6th Sunday in Ordinary Time. February 15th 2015.
Lv 13:1-2, 44-46; 1Cor 10:31-11:1, Mk 1:40-45
Doing all for the glory of God
In one of my first visits to a religious community while discerning my vocation to the consecrated life, I found myself wondering what moved the members of this community to choose this way of life. I wanted to get some assurance that I was not losing my mind by pursuing this vocation. I asked one of the religious brothers what moved him to choose religious life and he gave what I have come to call the “Nike” answer, “Just do it.” I was not satisfied with his response. “Just do it?” What about the motives for doing it? Doesn’t the motive matter for choosing a particular vocation?
St. Paul was not a “just do it” guy as he reminds the Christians in Corinth that “Whether you eat or drink, whatever you do, do everything for the glory of God.” They had to get in touch with the motives behind their decision to eat or to abstain from eating meat sacrificed to idols. They had to make sure that they were not about pleasing themselves alone but their motives were to be both God-centred and not offensive or scandalous to others.
The First Reading from the Book of Leviticus is pretty clear about how lepers are to be treated. The lepers are to rend their garments, shave their heads, muffle their beards, cry out, “Unclean, unclean,” and they are to live apart from the rest of the community.
But why did Jesus choose to speak with a leper in today’s Gospel passage? Why did He do the unthinkable of His time and touch a leper so as to heal him? It definitely was not to win the followership of the leper who later disobeyed His stern warnings and instructions. It was not to shock or scandalize others but, as in all things, Jesus acted out of pity: “Moved with pity, He stretched out His hand, touched him and said to him, “I do will it. Be made clean.” Everything that Jesus did and endure for us throughout His life He did out of pity for us, to grant us the eternal life and graces that we need, and thus to glorify the Father. Jesus was surely not a “Just do it” person but He was constantly moved by the desire to give glory to the Father: “I have glorified you on earth by accomplishing the work that you gave me to do.” (Jn 17:4)
The disobedience of the leper to Jesus’ stern instruction, “See that you tell no one anything, but go, show yourself to the priest,” caused Jesus some inconvenience. By the healed leper’s spreading the story everywhere, it became “impossible for Jesus to enter a town openly, as He remained outside in deserted places.” But Jesus was never disappointed because He saw His Father working to bring people to Him even in deserted places: “People kept coming to Him from everywhere.” Only the Father can move souls to seek Christ, “No one can come to me unless the Father who sent me draws him.” (Jn 6:44) When we choose to do all things for the glory of God, we are never disappointed because we too begin to see God acting in our lives.
My dear brothers and sisters in Christ, we must stop and ask ourselves the true motive for doing all that we do in this life and for the choices that we make. It is not just enough to do the good but we have to do so for the right intentions and the greater glory of God is the best intention. We start often with a good motive but selfish motives begin to creep in and undermine our decisions. Our intentions may never be perfectly pure but we must journey towards ever purer motives for all that we do. How do we cultivate this purity of intention in all that we do in life? Here are some ways that I have found helpful in journeying towards a more pure intention in all things.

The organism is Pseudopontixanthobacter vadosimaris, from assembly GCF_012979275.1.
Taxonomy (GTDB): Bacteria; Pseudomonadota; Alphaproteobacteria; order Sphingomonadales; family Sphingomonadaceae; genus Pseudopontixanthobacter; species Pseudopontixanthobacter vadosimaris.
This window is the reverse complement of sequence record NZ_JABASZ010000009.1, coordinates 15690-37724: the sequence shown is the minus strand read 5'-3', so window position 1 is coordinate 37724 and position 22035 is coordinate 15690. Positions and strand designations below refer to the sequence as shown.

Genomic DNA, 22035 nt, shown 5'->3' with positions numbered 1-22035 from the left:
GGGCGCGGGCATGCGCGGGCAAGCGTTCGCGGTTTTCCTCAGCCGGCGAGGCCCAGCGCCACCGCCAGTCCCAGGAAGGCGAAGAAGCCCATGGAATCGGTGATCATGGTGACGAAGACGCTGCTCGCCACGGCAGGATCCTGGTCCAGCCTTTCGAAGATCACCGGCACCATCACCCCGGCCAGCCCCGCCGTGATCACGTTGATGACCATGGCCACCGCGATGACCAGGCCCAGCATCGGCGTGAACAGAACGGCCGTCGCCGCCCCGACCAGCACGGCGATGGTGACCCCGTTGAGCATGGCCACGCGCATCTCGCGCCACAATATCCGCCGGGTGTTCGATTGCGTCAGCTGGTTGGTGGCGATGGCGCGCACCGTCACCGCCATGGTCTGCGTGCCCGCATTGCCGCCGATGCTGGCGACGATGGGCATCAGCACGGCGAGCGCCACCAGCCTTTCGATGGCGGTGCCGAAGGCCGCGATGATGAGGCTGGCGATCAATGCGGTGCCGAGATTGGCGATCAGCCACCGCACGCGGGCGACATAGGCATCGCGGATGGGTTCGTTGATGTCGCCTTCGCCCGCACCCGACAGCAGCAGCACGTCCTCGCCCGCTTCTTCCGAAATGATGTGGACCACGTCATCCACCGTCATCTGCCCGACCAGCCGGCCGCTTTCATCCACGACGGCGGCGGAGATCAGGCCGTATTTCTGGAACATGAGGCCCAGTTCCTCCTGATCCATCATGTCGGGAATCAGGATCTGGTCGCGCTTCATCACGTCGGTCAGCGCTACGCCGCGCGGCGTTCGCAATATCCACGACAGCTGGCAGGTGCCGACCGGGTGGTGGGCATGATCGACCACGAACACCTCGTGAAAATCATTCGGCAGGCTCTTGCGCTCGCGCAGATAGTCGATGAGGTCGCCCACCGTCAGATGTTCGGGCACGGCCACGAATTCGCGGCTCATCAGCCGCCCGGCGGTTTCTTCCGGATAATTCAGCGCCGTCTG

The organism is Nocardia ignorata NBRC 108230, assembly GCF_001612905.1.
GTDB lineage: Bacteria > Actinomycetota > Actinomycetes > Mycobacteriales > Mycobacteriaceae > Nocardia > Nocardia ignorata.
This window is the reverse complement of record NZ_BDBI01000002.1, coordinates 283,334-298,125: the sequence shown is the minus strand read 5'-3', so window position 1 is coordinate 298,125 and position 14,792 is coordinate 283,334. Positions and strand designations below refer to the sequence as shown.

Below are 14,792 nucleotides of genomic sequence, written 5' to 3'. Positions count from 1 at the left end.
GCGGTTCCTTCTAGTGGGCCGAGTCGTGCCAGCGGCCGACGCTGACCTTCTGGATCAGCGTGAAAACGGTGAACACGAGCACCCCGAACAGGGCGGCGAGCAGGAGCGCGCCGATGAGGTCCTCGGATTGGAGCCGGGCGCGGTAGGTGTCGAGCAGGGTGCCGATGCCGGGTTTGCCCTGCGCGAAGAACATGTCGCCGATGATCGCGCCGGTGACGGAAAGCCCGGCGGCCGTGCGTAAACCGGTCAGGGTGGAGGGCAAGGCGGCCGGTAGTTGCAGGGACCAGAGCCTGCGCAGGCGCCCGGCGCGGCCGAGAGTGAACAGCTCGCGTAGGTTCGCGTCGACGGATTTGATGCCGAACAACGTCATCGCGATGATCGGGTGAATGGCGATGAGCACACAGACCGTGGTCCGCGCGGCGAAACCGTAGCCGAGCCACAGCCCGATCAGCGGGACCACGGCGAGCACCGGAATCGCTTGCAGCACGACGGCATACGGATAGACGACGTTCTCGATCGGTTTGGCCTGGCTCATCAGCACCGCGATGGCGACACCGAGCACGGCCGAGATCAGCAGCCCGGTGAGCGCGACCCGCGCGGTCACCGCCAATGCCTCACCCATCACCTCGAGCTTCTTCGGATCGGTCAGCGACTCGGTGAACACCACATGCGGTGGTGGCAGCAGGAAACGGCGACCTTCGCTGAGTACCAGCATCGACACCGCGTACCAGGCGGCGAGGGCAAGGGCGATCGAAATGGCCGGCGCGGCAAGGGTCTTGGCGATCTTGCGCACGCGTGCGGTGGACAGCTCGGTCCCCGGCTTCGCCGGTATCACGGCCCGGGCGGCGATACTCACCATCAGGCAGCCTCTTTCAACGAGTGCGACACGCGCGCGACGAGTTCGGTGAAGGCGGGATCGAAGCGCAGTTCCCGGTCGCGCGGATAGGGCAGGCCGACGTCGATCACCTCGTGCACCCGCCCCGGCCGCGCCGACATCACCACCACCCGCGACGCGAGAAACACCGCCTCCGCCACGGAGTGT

First of all make a Morning offering at the beginning of each day, offering all your thoughts, words and actions of the day to the greater glory of God. This is to be conscious of the motives for all that we do. Renew this offering often during the day especially at difficult moments of the day when the selfish motive appears to creep up on us. Times of trials are privileged moments to renew our motives for all that we do.
Secondly, unite these morning offering to the Eucharistic sacrifice of the Mass and beg for the grace of purer intention in all things. This gives infinite value to what is offered in the Morning offering. Thirdly, never give up on doing the good that is being done for the glory of God. Perseverance in difficult moments is a genuine sign that we are not doing things for selfish motives.
Lastly, offer all to Jesus through Mary. Self-love and self-seeking creeps so easily into the things that we do such that we so easily begin to seek self in them without even being conscious of it. God was glorified most perfectly in the Incarnation of the Word, an event that occurred through the consent of Mary whose one desire was for the greater glory of God and our salvation. Mary knows and participates most perfectly in seeking the greater glory of God with what is placed in her hands. Giving all to Jesus through Mary and allowing her to dispose of all that we have and are according to her good pleasure allows us to share in her own perfect intention for all her actions as well as leads to the greater glory of God in ways that we cannot fathom.
In this Eucharist, we come into contact with Christ Jesus who brings to this world a share in His own perfect motive. He calls us too to go beyond doing the good but to do the good for the best of motives – the greater glory of God: “Just so, your light must shine before others, that they may see your good works and glorify your heavenly Father.” (Mt 5:16)
It is once again out of pity for us that He comes to us. If we let Him make our motives pure like His, we will never be disappointed in the good that we do because we will see God acting in our lives.
Glory to Jesus!!! Honour to Mary!!!